Urgent need to tame rising cost of living
The lives of many Kenyans are set to change, with the increase in the cost of basic commodities at a time when the general cost of living has been high, in the face of the pandemic and its impact.
To save Kenyans from dire situations ahead of the holiday season, the government must step in and address these skyrocketing prices. For starters, a complete and objective review of our tax regime should be prioritised.
Increase and introduction of taxes will put pressure on commodity prices, consequently with manufacturers transferring the cost to consumers. Finding ways to address the long-term impact of taxes is advisable, if Kenyans are going to get reprieve from the already expensive livelihoods.
The government must also look into fuel price. It is no secret that when fuel prices increase, commodity prices also go up. Against the backdrop of increased demand post Covid-19 lockdown as countries get back to the new normal, there is a need to factor in various issues, to ensure Kenyans do not suffer ahead of time.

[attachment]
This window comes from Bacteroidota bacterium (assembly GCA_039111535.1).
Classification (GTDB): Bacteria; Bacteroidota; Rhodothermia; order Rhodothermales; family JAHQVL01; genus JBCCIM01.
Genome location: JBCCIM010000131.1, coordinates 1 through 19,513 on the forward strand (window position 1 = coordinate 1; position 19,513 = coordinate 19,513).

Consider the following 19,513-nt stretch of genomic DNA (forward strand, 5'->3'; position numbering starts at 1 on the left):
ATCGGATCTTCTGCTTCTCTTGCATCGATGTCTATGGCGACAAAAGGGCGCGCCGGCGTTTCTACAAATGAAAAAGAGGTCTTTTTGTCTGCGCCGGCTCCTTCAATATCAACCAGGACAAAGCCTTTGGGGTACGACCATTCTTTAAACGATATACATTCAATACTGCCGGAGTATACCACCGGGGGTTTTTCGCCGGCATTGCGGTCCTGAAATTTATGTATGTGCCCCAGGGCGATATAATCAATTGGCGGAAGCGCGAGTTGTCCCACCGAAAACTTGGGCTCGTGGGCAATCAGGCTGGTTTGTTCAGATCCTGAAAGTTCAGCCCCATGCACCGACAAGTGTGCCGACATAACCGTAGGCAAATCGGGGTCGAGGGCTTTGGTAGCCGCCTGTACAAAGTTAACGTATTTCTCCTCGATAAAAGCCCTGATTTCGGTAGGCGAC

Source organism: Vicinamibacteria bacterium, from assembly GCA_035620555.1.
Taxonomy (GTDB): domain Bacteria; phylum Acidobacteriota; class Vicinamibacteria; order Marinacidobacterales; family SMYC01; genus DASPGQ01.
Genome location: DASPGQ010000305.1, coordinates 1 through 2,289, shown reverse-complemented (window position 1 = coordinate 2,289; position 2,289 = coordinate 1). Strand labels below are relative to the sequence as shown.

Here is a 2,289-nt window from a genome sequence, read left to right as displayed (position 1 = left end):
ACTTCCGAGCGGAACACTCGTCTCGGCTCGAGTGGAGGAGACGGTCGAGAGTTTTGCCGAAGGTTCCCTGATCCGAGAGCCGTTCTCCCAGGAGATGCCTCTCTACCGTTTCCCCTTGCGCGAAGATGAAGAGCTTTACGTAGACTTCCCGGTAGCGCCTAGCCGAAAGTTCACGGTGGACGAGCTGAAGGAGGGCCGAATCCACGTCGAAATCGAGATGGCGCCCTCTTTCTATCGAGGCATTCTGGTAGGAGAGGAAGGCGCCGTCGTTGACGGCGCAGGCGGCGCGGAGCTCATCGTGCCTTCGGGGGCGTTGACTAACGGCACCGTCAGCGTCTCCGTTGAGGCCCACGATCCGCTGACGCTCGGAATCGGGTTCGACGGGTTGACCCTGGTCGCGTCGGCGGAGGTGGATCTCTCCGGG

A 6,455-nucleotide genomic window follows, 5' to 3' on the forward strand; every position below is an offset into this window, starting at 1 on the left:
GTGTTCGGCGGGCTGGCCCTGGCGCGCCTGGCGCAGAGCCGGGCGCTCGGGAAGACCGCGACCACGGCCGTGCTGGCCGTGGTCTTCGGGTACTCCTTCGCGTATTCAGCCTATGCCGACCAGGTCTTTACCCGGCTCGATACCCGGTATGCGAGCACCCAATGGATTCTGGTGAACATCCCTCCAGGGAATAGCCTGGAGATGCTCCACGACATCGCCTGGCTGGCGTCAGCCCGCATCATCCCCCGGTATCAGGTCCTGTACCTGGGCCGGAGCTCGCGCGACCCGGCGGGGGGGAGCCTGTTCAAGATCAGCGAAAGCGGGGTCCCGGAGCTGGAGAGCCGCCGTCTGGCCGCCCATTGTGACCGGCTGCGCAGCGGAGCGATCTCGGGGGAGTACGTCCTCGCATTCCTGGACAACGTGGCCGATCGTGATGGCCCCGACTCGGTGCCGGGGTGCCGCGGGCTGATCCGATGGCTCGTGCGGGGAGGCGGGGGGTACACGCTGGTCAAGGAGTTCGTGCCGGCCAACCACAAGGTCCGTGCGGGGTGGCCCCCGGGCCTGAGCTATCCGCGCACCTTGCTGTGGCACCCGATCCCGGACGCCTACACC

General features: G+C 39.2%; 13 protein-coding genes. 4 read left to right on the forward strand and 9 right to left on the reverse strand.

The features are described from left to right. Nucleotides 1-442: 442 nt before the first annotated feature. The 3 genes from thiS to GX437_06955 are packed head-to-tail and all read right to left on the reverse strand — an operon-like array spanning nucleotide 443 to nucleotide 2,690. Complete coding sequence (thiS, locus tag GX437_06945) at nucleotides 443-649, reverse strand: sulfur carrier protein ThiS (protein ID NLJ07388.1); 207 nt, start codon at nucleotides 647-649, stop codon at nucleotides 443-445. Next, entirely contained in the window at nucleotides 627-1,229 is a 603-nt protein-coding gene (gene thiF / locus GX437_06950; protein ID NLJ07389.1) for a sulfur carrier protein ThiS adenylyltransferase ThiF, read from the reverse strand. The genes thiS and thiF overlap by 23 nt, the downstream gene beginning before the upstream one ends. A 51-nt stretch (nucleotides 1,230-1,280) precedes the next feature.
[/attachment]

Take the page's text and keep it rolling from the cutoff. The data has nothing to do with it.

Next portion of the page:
Just last month Interior Cabinet Secretary Fred Matiang’i mentioned that the government is already in the process of addressing the high costs of fuel and electricity, with the focus to bring the samedown.
The pump prices posted by the Energy and Petroleum Regulatory Authority remain unchanged despite an increase in landing prices. The Authority said the government will use the Petroleum Development Levy to cushion consumers from the high prices. If that will continue in December is yet to be determined. Failure to do this will only see the status quo maintained, with suppliers turning to unethical behaviour such as hoarding products to take advantage of the situation.
Importantly, there is a need to look beyond short-term measures on such perpetual price hikes. Implementing the right policies and enhancing a better environment for businesses, especially small and medium enterprises that are also feeling the effect of the situation, are some long-term solutions that should be integrated into the system to ensure Kenyans are taken care of.
The government must also look into addressing the current drought situation and delayed rains, which are already impacting output from farms. Some communities are losing their livelihood as livestock die and have no other place to turn to and still have to deal with the expensive commodities. Without the necessary intervention, things could turn from bad to worse.